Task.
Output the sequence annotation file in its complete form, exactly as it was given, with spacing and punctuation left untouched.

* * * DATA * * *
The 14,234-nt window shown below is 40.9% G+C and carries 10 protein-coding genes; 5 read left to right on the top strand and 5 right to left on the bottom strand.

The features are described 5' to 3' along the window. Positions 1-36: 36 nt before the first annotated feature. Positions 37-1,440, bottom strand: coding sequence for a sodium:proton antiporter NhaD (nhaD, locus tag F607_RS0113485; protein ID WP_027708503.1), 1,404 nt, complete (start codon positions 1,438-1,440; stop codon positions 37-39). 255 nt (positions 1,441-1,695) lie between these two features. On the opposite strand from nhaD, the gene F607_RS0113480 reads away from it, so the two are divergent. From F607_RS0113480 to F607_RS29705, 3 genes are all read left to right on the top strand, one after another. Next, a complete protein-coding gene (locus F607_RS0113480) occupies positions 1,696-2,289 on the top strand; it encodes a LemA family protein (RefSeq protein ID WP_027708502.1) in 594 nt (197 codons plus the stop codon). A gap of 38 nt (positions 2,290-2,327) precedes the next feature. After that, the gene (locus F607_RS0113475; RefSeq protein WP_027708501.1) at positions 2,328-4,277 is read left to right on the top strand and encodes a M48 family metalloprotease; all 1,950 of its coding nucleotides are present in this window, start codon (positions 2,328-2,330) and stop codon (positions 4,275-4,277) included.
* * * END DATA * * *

The 14,234-nt window shown below is 40.9% G+C and carries 10 protein-coding genes; 5 read left to right on the top strand and 5 right to left on the bottom strand.

The features are described 5' to 3' along the window. Positions 1-36: 36 nt before the first annotated feature. Positions 37-1,440, bottom strand: coding sequence for a sodium:proton antiporter NhaD (nhaD, locus tag F607_RS0113485; protein ID WP_027708503.1), 1,404 nt, complete (start codon positions 1,438-1,440; stop codon positions 37-39). 255 nt (positions 1,441-1,695) lie between these two features. On the opposite strand from nhaD, the gene F607_RS0113480 reads away from it, so the two are divergent. From F607_RS0113480 to F607_RS29705, 3 genes are all read left to right on the top strand, one after another. Next, a complete protein-coding gene (locus F607_RS0113480) occupies positions 1,696-2,289 on the top strand; it encodes a LemA family protein (RefSeq protein ID WP_027708502.1) in 594 nt (197 codons plus the stop codon). A gap of 38 nt (positions 2,290-2,327) precedes the next feature. After that, the gene (locus F607_RS0113475; RefSeq protein WP_027708501.1) at positions 2,328-4,277 is read left to right on the top strand and encodes a M48 family metalloprotease; all 1,950 of its coding nucleotides are present in this window, start codon (positions 2,328-2,330) and stop codon (positions 4,275-4,277) included.